The first draft of the paper is done! It comes out at about 12 pages. I’ll need to cut it down to 6 to submit for CHI 2014 WIP. Easier than writing though. Of course, that’s just the first draft. More to come, I’m guessing. Still, it’s a nice feeling, and since I’ve burned through most of my 20% time, it’s time for me to get back to actually earning my pay, so I’ll be taking a break from this blog for a while. More projects are coming up though, so stay tuned. I’ll finish up this post with some images of all the design variations that led to the final, working version:

Prototype Evolution

Prototype Evolution (click to enbiggen)

The chronological order of development is from left to right and top to bottom. Starting at the top left:

  • The first proof of concept. Originally force-input / motion – feedback. It was with this system that I discovered that all actuator motion had to be in relation to a proximal relative base.
  • The first prototype. It had 6 Degrees of freedom, allowing for a user to move a gripper within a 3D environment and grab items. It worked well enough that it led to…
  • The second prototype. A full 5-finger gripper attached to an XYZ base. I ran into problems with this one. It turned out that motion feedback required too much of a cognitive load to work. The user would loose track of where their fingers were, even with the proximal base. So that led to…
  • The third prototype. This used resistive force sensors and vibrotactile feedback. The feedback was provided using voice coils, which were capable of full audio range, which meant that all kinds of sophisticated contact and surface effects could be provided. That proved the point that 5 fingers could work with vibrotactile feedback, but the large scale motions of the base seemed to need motion (I’ve since learned that isometric devices are most effective over short ranges). This was also loaded with electronic concepts that I wanted to try out – Arduino sensing, midi synthesizers per finger, etc.
  • To explore direct motion for the base for the fourth prototype I made a 3D printing of a 5-finger Force Input / Vibrotactile Output (FS/VO) system that would sit on top of a mouse. This was a plug-and play substitution that worked with the previous electronics and worked quite nicely, though the ability to grip doesn’t give you much to do in the XY plane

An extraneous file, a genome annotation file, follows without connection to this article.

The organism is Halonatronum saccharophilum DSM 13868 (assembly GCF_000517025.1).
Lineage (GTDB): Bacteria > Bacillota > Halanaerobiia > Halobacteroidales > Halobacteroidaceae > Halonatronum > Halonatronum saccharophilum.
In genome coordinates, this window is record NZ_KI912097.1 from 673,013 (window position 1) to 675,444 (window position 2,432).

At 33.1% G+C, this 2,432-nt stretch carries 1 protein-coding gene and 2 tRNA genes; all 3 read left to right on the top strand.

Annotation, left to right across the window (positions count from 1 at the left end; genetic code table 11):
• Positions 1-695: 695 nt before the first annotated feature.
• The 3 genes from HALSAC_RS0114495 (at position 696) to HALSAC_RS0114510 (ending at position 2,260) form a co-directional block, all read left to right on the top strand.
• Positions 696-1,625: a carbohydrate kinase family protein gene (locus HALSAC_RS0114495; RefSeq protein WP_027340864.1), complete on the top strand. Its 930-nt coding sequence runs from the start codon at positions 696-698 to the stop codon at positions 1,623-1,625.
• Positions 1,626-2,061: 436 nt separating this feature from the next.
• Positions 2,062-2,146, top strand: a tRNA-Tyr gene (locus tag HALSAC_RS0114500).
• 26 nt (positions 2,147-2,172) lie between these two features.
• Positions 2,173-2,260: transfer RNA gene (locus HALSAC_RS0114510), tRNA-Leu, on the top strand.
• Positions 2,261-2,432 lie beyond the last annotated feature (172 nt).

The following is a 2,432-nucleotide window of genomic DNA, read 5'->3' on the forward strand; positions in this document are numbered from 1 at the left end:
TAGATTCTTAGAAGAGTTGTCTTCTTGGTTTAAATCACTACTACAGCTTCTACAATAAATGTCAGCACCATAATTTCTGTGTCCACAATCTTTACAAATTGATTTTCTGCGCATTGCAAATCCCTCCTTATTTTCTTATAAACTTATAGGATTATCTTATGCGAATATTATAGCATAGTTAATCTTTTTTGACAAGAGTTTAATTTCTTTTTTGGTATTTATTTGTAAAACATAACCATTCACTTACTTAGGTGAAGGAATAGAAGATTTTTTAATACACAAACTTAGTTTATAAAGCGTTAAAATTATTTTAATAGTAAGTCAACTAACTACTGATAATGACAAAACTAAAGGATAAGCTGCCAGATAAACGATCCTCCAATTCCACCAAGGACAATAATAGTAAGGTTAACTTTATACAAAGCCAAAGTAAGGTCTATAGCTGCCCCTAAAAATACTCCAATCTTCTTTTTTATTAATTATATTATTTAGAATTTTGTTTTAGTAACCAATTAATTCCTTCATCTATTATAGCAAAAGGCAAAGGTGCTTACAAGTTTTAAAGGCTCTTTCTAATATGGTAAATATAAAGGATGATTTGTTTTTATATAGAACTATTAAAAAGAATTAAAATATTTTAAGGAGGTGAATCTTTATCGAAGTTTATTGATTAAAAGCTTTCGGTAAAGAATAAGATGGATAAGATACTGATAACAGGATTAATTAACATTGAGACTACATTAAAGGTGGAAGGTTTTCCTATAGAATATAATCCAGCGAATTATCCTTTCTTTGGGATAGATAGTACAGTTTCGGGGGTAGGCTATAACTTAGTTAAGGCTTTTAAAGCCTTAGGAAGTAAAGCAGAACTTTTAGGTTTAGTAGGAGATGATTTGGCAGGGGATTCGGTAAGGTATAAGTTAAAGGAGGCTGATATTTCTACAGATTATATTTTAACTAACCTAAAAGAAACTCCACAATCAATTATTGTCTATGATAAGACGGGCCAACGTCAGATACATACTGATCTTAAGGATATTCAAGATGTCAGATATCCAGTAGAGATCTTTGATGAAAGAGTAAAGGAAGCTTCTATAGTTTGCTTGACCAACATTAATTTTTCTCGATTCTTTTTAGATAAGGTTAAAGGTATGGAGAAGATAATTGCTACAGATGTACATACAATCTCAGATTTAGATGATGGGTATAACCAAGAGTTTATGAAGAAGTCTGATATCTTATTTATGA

• To Get 3D interaction, I took two FS/VO modules and added them to a Phantom Omni. I also dropped the arduino and the synthesizer and the Arduino, using XAudio2 8-channel audio and a Phidgets interface card. This system worked very nicely. The FS/VO elements combined with a force feedback base turned out to be very effective. That’s what became the basis for the paper, and hopefully the basis for future work.
  • Project code is here (MD5: B32EE89CEA9C8E02E5B99BFAF24877A0).

A little more direction?

  • In meeting with Dr. Kuber, I brought up something that I’ve been thinking about since the weekend. The interface works, provably so. The pilot study shows that it can be used for (a) training and (b) “useful” work. If the goal is to produce “blue collar telecommuting”, then the question becomes, how do we actually achieve that? A dumb master-slave system makes very little sense for a few reasons:
    • Time lag. It may not be possible to always get a fast enough response loop to make haptics work well
    • Machine intelligence. With robots coming online like Baxter, there is certainly some level of autonomy that the on-site robot can perform. So, what’s a good human-robot synergy?
  • I’m thinking that a hybrid virtual/physical interface might be interesting.
    • The robotic workcell is constantly scanned and digitized by cameras. The data is then turned into models of the items that the robot is to work with.
    • These items are rendered locally to the operator, who manipulates the virtual objects using tight-loop haptics, 3D graphics, etc. Since (often?) the space is well known, the objects can be rendered from a library of CAD-correct parts.
    • The operator manipulates the virtual objects. The robot follows the “path” laid down by the operator. The position and behavior of the actual robot is represented in some way (ghost image, warning bar, etc). This is known as Mediated Teleoperation, and described nicely in this paper.
    • The novel part, at least as far as I can determine at this point is using mediated telepresence to train a robot in a task:
      • The operator can instruct the robot to learn some or all of a particular procedure. This probably entails setting entry, exit, and error conditions for tasks, which the operator is able to create on the local workstation.
      • It is reasonable to expect that in many cases, this sort of work will be a mix of manual control and automated behavior. For example, placing of a part may be manual, but screwing a bolt into place to a particular torque could be entirely automatic. If a robot’s behavior is made  fully autonomous, the operator needs simply to monitor the system for errors or non-optimal behavior. At that point, the operator could engage another robot and repeat the above process.
      • User interfaces that inform the operator when the robot is coming out of autonomous modes in a seamless way need to be explored.